Technical Article: #003
Title: Restoring the H30 Mast foot

Date Added: 6th August 2011

Article Author: Andy
HOA Name: Serenity
Job Time: 3-4 days

The mast had to come down for standing and running rigging replacement. With the mast down this allowed me the opportunity to inspect the mast foot, this is what I found.

Corroded Mast Foot

Corroded Mast Foot

As is evident there was significant corrosion in the mast foot. However, after prodding it with a screw driver the metal underneath still seemed pretty solid so the corrosion appeared superficial. I didn’t think I needed a full mast foot replacement just yet as Saltire Of Clyde did. However, I thought I’d try the restore before going down the new fabrication route.
One thing to note was that my mast foot did have drainage holes. However, these are at the back only. I’m wondering whether drainage holes are needed at the front as well.

Equipment needed

To complete the restore I needed the following for this job:

  • Fertan Rust Convertor
  • International Pre-Kote
  • International Toplac
  • Variety of Wirebrushes
  • Safety glasses/goggles
  • Bucket of water with rags
  • Paint brushes and surgical gloves
  • Blue wide masking tape (Doesn’t leave as much sticky residue)

It’s important to note that I have no affinity with any of the companies or products mentioned. I simply browsed the forums for reviews, dithered in the Chandlery for an hour then took the plunge and bought what seemed right for the job after reading all the manufacturer blurb. In addition, I removed old and replaced with fresh masking tape every day. My experience has shown that tape left overnight sticks good and proper the next day and always leaves a mess behind.

Mast foot restore image
Step One – Day 1
There was a lot of loose debris in the foot. So before I could begin I needed to attack the rust with a wire brush
Mast foot restore image
Step Two – Day 1
I needed around three different wire brushes to scrape as much loose stuff as possible, it’s highly recommended to wear safety goggles at this point. Lots of debris was pinging out and bouncing off my face! Don’t be shy about using the brush you really need to get all that loose stuff off.
Mast foot restore image
Step Three – Day 1
Once you’ve got as much loose rust off as possible brush up the debris that’s all over your hull and wipe down the area with a damp cloth. Wait for the area to dry. Once dry mask the area off around the mast foot. Don’t just mask the nearby area extend the masking to cover an 60cm around the area to be painted as it’s really quite runny.
Mast foot restore image
Step Four – Day 1
Dampen the area you need to paint with the rust converter. Spray the Furtan on the area you wish to stop rusting. I did the entire thing simply because A) I thought I’d catch even the smallest area and B) Why not?! :). We now need to wait 24hrs to 48hrs for the Furtan to soak up the rust and convert it to either black powder (any remaining loose bits) or completely black (The rusted area).
Mast foot restore image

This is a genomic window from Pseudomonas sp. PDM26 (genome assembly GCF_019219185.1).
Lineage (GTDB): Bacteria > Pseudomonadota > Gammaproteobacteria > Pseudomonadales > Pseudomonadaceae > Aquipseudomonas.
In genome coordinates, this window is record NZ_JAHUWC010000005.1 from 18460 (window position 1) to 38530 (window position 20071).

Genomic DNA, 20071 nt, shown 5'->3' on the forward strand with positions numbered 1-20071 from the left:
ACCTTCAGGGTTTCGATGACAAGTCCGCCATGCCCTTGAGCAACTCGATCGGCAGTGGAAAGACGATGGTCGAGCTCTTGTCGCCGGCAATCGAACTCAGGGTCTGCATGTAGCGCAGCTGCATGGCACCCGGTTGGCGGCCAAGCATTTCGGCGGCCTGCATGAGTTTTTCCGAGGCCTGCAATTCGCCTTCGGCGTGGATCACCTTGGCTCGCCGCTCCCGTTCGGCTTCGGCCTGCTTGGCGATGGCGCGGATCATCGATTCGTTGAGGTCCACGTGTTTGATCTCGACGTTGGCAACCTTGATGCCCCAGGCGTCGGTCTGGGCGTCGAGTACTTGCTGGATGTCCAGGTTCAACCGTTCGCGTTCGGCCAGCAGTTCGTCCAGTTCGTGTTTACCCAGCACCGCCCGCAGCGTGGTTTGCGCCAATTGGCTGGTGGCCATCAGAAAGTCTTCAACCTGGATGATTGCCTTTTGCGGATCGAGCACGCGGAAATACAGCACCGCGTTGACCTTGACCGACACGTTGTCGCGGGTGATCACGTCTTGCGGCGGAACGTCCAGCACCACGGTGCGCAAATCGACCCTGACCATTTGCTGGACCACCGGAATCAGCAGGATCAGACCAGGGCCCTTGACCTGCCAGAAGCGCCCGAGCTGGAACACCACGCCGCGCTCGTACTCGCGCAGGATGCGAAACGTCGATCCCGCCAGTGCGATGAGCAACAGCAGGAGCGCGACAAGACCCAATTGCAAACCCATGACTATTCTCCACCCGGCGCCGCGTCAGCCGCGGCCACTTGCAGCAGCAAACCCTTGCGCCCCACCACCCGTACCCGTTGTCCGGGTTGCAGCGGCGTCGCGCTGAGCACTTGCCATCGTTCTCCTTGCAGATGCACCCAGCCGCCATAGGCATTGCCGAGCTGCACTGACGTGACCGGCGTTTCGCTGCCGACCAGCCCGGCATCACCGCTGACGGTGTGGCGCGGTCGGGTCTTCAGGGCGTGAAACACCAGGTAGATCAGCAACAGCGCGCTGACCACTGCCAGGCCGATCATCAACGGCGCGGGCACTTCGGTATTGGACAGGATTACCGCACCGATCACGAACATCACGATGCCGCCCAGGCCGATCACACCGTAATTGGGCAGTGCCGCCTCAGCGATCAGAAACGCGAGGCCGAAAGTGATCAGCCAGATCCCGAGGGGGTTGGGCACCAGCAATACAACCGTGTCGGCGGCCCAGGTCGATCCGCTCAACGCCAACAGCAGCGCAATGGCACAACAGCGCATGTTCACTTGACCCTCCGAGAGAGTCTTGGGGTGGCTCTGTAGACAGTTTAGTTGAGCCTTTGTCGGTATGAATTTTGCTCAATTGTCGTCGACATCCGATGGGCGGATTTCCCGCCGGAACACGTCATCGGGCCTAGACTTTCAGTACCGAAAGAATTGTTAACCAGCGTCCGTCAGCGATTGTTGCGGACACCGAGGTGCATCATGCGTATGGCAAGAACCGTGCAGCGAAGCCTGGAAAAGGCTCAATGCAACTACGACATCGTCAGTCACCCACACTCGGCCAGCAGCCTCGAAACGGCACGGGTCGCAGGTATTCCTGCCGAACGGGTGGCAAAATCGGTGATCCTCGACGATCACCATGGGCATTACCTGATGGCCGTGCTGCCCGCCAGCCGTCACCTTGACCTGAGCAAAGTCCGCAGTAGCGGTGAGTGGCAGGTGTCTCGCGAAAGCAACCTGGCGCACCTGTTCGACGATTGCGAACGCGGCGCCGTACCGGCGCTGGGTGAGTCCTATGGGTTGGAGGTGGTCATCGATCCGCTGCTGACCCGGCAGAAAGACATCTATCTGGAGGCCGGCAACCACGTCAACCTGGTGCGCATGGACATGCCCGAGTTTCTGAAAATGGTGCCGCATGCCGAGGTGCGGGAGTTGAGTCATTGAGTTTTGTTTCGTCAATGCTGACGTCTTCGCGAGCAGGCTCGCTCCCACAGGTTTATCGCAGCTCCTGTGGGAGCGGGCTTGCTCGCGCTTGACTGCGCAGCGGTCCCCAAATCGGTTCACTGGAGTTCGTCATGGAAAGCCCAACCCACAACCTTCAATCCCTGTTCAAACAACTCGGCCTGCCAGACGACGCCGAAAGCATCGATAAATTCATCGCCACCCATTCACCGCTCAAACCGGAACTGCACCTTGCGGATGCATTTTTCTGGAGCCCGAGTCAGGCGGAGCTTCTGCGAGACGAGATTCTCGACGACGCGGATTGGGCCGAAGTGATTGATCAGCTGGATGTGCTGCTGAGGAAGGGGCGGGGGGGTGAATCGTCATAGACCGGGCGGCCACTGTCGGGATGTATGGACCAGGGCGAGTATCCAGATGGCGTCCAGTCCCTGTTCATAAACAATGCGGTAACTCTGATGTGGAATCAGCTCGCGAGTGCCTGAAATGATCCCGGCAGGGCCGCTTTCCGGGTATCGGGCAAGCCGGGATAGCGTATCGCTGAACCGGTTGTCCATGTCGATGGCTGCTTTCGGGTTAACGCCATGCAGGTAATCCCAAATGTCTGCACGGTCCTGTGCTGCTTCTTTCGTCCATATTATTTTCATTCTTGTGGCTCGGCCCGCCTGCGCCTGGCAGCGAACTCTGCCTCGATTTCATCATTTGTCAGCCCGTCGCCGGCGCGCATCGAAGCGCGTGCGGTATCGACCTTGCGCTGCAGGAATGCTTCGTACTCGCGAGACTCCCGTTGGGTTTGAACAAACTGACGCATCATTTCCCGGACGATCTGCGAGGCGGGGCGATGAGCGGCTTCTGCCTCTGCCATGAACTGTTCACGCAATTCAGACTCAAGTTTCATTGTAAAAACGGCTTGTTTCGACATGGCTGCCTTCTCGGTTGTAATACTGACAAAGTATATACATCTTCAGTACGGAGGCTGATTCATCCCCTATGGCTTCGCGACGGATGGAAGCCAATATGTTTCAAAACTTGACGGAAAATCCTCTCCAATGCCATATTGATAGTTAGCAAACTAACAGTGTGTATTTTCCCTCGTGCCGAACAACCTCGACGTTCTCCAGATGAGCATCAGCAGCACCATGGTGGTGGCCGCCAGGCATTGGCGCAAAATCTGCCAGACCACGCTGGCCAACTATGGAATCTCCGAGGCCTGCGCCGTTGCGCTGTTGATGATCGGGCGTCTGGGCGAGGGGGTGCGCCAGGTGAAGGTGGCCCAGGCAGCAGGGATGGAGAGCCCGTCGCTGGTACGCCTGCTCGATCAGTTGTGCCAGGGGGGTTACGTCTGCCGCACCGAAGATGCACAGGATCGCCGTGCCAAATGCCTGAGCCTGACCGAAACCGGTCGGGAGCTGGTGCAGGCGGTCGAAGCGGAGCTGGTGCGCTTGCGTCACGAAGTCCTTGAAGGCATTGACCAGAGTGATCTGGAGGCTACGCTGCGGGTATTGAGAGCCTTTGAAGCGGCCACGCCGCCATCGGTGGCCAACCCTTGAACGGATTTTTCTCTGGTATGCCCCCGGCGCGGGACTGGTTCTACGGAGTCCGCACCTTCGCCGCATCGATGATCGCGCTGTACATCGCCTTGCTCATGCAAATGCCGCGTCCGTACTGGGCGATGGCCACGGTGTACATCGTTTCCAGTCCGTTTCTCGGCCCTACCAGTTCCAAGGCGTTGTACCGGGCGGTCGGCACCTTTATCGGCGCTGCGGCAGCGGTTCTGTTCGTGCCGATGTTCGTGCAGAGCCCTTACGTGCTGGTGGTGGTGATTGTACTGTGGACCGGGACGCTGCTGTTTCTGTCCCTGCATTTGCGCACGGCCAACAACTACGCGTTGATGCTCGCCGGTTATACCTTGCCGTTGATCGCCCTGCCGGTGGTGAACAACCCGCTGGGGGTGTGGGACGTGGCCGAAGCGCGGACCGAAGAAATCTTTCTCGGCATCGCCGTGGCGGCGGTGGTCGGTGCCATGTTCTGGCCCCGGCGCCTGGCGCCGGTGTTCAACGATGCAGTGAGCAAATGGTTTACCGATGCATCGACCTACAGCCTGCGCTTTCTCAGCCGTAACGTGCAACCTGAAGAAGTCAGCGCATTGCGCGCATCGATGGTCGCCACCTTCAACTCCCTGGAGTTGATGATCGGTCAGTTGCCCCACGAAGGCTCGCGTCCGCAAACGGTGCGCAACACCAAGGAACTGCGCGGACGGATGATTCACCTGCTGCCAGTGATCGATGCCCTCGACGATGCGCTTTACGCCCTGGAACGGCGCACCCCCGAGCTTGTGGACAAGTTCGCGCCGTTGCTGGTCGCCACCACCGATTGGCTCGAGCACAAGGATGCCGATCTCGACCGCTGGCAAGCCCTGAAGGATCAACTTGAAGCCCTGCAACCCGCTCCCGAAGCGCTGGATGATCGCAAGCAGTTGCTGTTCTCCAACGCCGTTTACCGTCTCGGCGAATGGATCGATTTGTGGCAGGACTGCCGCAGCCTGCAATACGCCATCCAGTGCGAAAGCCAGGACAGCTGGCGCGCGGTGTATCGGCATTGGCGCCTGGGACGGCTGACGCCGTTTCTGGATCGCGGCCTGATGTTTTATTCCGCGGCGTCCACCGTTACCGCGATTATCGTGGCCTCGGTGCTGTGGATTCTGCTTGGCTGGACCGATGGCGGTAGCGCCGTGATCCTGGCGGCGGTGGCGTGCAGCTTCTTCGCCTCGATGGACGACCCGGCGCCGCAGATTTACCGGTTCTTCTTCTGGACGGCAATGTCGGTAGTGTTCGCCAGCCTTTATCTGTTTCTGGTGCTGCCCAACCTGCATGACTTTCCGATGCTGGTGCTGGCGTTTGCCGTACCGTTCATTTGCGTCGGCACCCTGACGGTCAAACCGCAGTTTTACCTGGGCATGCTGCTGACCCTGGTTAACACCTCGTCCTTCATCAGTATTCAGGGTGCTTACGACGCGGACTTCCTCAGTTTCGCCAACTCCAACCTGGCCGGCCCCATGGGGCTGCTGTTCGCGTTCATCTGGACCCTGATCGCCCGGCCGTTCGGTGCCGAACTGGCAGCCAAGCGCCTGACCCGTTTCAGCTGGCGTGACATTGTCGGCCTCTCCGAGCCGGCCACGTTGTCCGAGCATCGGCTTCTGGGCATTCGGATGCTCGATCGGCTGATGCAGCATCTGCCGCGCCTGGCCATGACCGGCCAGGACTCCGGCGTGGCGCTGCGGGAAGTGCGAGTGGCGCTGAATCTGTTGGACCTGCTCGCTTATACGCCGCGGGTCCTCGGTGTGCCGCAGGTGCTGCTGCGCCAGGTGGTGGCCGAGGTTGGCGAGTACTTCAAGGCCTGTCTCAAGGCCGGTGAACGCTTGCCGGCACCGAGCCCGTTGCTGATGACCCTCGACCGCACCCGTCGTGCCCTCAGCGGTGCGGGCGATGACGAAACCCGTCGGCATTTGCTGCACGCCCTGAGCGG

Step Five – Day 2
Next you need to wash all that Fertan off. Anything that’s not been washed off is rust and should be black. We now wait for the area to dry before we put on the Pre-Kote undercoat.
Mast foot restore image
Step Six – Day 2
With everything dry and freshly masked off we apply the Pre-Kote undercoat. Now some will say that to do a better job you should sand. I didn’t and the paint seemed to apply ok with no problems. I only did the one coat of undercoat as I had limited time to get this job done. I think it depends on how bad the rusted area is really as to one or two coats.
Mast foot restore image
Step Seven – Day 3
After re-masking the area off I set to work with the Toplac. Again some recommend sanding and again I didn’t think I needed to. The recommendation from the manufacturer is one to two coats. Because I only had 3 days to this job I opted for one very heavily painted coat. I drenched the foot with the Toplac and the paint applied pretty well, it didn’t run as much as I expected.


The End Result

So here it is the end result. The rust has been treated and a fresh coat of paint applied.As to how long this will last I honestly couldn’t say. I’ll be keeping an eye on it though and will update this article in around a years time to show the results. Hopefully my efforts will have arrested the corrosion (or at least slowed it down).

Either way I now know thanks to HOA member Saltire Of Clyde that it is possible to get a replacement fabricated. I’m hoping to get a few seasons out of this restore though before I eventually go down the replacement route.

Andy – Harriet B

HOA NOTE: The article above is related to works that the author has carried out to their own boat at their own risk. This article is intended to share the authors experience with other readers only. It is not intended to be a comprehensive step by step instruction guide. Anyone choosing to do any work as a result of reading this article do so at their own risk. If there is any doubt about whether to conduct work on your own boat call a professional to assist.